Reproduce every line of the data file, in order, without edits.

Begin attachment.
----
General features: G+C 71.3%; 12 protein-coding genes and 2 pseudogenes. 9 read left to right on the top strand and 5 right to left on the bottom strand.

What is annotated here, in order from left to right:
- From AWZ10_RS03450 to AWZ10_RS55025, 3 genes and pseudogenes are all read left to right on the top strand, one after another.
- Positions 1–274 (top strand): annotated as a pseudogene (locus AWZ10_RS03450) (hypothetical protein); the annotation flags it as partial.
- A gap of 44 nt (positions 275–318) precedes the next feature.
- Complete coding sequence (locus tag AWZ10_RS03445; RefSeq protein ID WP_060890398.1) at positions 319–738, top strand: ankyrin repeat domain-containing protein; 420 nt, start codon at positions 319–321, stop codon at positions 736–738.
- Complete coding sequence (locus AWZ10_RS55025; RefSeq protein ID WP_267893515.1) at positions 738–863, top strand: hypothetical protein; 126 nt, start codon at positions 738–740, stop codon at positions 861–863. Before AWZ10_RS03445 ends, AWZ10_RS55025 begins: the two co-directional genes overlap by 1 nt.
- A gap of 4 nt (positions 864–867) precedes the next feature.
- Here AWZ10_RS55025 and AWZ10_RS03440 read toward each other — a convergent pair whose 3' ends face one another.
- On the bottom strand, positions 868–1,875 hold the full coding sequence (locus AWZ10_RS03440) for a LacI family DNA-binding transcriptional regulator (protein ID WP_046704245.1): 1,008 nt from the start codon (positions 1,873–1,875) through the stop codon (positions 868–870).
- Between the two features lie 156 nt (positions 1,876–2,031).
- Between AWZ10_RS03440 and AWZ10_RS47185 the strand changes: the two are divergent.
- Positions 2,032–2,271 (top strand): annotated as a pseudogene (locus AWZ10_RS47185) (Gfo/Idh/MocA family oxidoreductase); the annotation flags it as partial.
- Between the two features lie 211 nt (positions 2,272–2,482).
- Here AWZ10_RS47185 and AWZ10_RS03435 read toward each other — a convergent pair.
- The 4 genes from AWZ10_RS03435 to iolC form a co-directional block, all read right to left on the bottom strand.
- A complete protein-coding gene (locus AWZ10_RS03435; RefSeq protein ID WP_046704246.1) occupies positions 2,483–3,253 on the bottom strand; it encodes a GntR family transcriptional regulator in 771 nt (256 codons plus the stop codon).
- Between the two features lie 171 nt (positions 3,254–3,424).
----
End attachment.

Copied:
General features: G+C 71.3%; 12 protein-coding genes and 2 pseudogenes. 9 read left to right on the top strand and 5 right to left on the bottom strand.

What is annotated here, in order from left to right:
- From AWZ10_RS03450 to AWZ10_RS55025, 3 genes and pseudogenes are all read left to right on the top strand, one after another.
- Positions 1–274 (top strand): annotated as a pseudogene (locus AWZ10_RS03450) (hypothetical protein); the annotation flags it as partial.
- A gap of 44 nt (positions 275–318) precedes the next feature.
- Complete coding sequence (locus tag AWZ10_RS03445; RefSeq protein ID WP_060890398.1) at positions 319–738, top strand: ankyrin repeat domain-containing protein; 420 nt, start codon at positions 319–321, stop codon at positions 736–738.
- Complete coding sequence (locus AWZ10_RS55025; RefSeq protein ID WP_267893515.1) at positions 738–863, top strand: hypothetical protein; 126 nt, start codon at positions 738–740, stop codon at positions 861–863. Before AWZ10_RS03445 ends, AWZ10_RS55025 begins: the two co-directional genes overlap by 1 nt.
- A gap of 4 nt (positions 864–867) precedes the next feature.
- Here AWZ10_RS55025 and AWZ10_RS03440 read toward each other — a convergent pair whose 3' ends face one another.
- On the bottom strand, positions 868–1,875 hold the full coding sequence (locus AWZ10_RS03440) for a LacI family DNA-binding transcriptional regulator (protein ID WP_046704245.1): 1,008 nt from the start codon (positions 1,873–1,875) through the stop codon (positions 868–870).
- Between the two features lie 156 nt (positions 1,876–2,031).
- Between AWZ10_RS03440 and AWZ10_RS47185 the strand changes: the two are divergent.
- Positions 2,032–2,271 (top strand): annotated as a pseudogene (locus AWZ10_RS47185) (Gfo/Idh/MocA family oxidoreductase); the annotation flags it as partial.
- Between the two features lie 211 nt (positions 2,272–2,482).
- Here AWZ10_RS47185 and AWZ10_RS03435 read toward each other — a convergent pair.
- The 4 genes from AWZ10_RS03435 to iolC form a co-directional block, all read right to left on the bottom strand.
- A complete protein-coding gene (locus AWZ10_RS03435; RefSeq protein ID WP_046704246.1) occupies positions 2,483–3,253 on the bottom strand; it encodes a GntR family transcriptional regulator in 771 nt (256 codons plus the stop codon).
- Between the two features lie 171 nt (positions 3,254–3,424).